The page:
At N1,200/$, N985/liter fuel spike squeezes air travel, pricing

• Domestic carriers’ N100,000 per one-way trip may increase to N130,000
• Confusion downstream as IATA Rate of Exchange surges by N139 in 24 hours
• Foreign airlines bemoan $793m trapped funds, $300m legacy debt, illiquidity on I&E window
• Aviation will not survive without a clear line of FX support for operators, IATA warns

Steady free-fall of the naira value to the dollar has registered new odd records in the air transport sector, with aviation fuel now almost N1000/liter and operators cum travel agencies in a pricing dilemma.

Across both local and international segments of the sector, the rate of N1200/$1 in the open market and an almost 400 percent surge in the price of aviation fuel are threatening to double already high airfares – and further shrink the air travel market.

On the domestic front, findings showed that the average fare of N75,000 for a one-hour (one-way) flight has increased to N100,000, and may peak towards N130,000-plus soon, to cover the cost of operations only.

Foreign airlines operating on Nigerian routes have also adjusted their airfares much to the confusion of travel agencies. At the weekend, the IATA Rate of Exchange (IRoE) soared by N139, shifting from N842 to N981/$1 in one leap.

While the International Air Transport Association (IATA) reiterated not increasing airfares, it however, bemoaned the complicated foreign exchange liquidity crisis that has kept foreign airlines’ $793 million trapped in Nigeria (as of August 2023 entry). Of the sum, $300 million is legacy debt which the Central Bank of Nigeria (CBN) has taken but yet to remit to IATA on behalf of the airlines.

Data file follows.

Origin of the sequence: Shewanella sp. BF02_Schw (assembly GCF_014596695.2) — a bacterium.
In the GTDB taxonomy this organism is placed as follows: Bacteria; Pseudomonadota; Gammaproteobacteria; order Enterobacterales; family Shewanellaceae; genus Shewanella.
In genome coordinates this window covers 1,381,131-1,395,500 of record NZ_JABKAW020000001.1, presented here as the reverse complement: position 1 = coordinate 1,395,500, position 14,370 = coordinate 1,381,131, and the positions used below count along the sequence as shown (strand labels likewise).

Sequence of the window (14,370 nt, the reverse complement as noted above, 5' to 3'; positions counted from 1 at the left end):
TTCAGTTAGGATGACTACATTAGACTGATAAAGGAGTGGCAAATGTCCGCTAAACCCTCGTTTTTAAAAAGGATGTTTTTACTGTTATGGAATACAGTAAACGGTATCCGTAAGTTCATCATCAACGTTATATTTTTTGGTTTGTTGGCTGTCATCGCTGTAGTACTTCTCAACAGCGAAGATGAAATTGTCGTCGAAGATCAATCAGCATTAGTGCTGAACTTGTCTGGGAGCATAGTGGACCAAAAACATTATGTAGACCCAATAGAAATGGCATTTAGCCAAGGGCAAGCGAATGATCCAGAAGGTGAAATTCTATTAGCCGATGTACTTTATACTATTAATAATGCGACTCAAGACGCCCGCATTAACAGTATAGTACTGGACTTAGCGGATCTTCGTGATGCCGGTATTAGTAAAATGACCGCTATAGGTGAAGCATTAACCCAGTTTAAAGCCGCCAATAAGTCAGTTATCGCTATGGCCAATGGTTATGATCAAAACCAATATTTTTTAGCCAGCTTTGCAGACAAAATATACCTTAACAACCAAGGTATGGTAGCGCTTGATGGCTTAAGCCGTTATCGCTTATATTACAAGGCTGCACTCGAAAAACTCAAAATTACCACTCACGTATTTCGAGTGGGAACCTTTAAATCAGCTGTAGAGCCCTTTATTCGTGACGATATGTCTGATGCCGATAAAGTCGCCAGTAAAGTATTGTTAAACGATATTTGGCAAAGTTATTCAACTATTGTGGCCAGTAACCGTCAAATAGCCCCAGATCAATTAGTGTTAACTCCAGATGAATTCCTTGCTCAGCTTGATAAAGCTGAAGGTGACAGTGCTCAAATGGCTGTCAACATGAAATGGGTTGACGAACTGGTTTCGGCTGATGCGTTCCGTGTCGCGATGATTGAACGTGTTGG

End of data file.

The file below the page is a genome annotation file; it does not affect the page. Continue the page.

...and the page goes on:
IATA told The Guardian that while the FX liquidity crisis is not peculiar to the air transport sector, the Federal Government has no alternative than to avail a clear line of FX support to urgently save local airlines, and in turn, the economy from the slippery slope.

Aviation fuel, also known as Jet A1, accounts for between 30 to 40 percent of operational costs in aviation. Being a deregulated product that is exclusively controlled by suppliers, the price has consistently been fluctuating along with the naira to dollar exchange rate.

Findings at the weekend showed that aviation fuel has increased from N800 to almost N1000/liter, subject to location.

Checks showed that Lagos Airport has the lowest rate of N935/liter. The average pump price at Abuja airport was pegged at N975/liter. Port Harcourt sold for N970, while Kano was N985. Upper North sold for an average of N1000, subject to availability.

Apparently, in sync with the dire realities, airlines like Air Peace, United Nigeria, ValueJet, and Arik Air have already aligned average pricing from N75,000 to N100,000-plus benchmark – “a paltry increment compared with the massive surge in the price of fuel and other components”, an operator said.

Read More here: The Guardian NG

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